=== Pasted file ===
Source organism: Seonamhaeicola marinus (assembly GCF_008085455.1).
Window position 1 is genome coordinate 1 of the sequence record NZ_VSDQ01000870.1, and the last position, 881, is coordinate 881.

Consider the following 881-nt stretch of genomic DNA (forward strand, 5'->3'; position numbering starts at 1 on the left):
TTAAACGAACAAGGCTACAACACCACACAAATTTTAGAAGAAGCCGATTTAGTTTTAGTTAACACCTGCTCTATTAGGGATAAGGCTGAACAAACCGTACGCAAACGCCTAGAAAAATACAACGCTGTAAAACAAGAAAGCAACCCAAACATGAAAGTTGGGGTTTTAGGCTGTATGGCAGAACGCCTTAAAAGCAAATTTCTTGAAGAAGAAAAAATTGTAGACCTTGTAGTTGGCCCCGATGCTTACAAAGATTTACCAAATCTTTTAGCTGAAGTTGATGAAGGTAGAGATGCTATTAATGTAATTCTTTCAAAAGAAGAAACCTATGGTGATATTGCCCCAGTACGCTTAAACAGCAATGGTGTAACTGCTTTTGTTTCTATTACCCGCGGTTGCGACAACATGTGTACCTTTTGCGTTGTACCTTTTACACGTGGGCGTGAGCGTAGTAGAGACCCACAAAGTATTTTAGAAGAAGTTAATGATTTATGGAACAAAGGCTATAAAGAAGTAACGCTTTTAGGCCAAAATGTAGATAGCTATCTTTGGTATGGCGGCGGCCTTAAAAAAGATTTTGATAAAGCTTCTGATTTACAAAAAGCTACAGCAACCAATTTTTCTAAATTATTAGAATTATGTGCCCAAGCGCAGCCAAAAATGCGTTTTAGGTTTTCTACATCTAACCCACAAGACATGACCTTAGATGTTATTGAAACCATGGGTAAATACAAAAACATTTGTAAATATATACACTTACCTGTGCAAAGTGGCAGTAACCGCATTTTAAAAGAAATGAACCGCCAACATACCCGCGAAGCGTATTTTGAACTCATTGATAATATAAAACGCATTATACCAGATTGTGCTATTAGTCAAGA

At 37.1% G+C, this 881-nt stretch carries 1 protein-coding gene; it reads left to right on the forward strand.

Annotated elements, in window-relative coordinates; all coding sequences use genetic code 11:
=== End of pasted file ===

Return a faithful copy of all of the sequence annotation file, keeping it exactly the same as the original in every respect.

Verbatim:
Source organism: Seonamhaeicola marinus (assembly GCF_008085455.1).
Window position 1 is genome coordinate 1 of the sequence record NZ_VSDQ01000870.1, and the last position, 881, is coordinate 881.

Consider the following 881-nt stretch of genomic DNA (forward strand, 5'->3'; position numbering starts at 1 on the left):
TTAAACGAACAAGGCTACAACACCACACAAATTTTAGAAGAAGCCGATTTAGTTTTAGTTAACACCTGCTCTATTAGGGATAAGGCTGAACAAACCGTACGCAAACGCCTAGAAAAATACAACGCTGTAAAACAAGAAAGCAACCCAAACATGAAAGTTGGGGTTTTAGGCTGTATGGCAGAACGCCTTAAAAGCAAATTTCTTGAAGAAGAAAAAATTGTAGACCTTGTAGTTGGCCCCGATGCTTACAAAGATTTACCAAATCTTTTAGCTGAAGTTGATGAAGGTAGAGATGCTATTAATGTAATTCTTTCAAAAGAAGAAACCTATGGTGATATTGCCCCAGTACGCTTAAACAGCAATGGTGTAACTGCTTTTGTTTCTATTACCCGCGGTTGCGACAACATGTGTACCTTTTGCGTTGTACCTTTTACACGTGGGCGTGAGCGTAGTAGAGACCCACAAAGTATTTTAGAAGAAGTTAATGATTTATGGAACAAAGGCTATAAAGAAGTAACGCTTTTAGGCCAAAATGTAGATAGCTATCTTTGGTATGGCGGCGGCCTTAAAAAAGATTTTGATAAAGCTTCTGATTTACAAAAAGCTACAGCAACCAATTTTTCTAAATTATTAGAATTATGTGCCCAAGCGCAGCCAAAAATGCGTTTTAGGTTTTCTACATCTAACCCACAAGACATGACCTTAGATGTTATTGAAACCATGGGTAAATACAAAAACATTTGTAAATATATACACTTACCTGTGCAAAGTGGCAGTAACCGCATTTTAAAAGAAATGAACCGCCAACATACCCGCGAAGCGTATTTTGAACTCATTGATAATATAAAACGCATTATACCAGATTGTGCTATTAGTCAAGA

At 37.1% G+C, this 881-nt stretch carries 1 protein-coding gene; it reads left to right on the forward strand.

Annotated elements, in window-relative coordinates; all coding sequences use genetic code 11: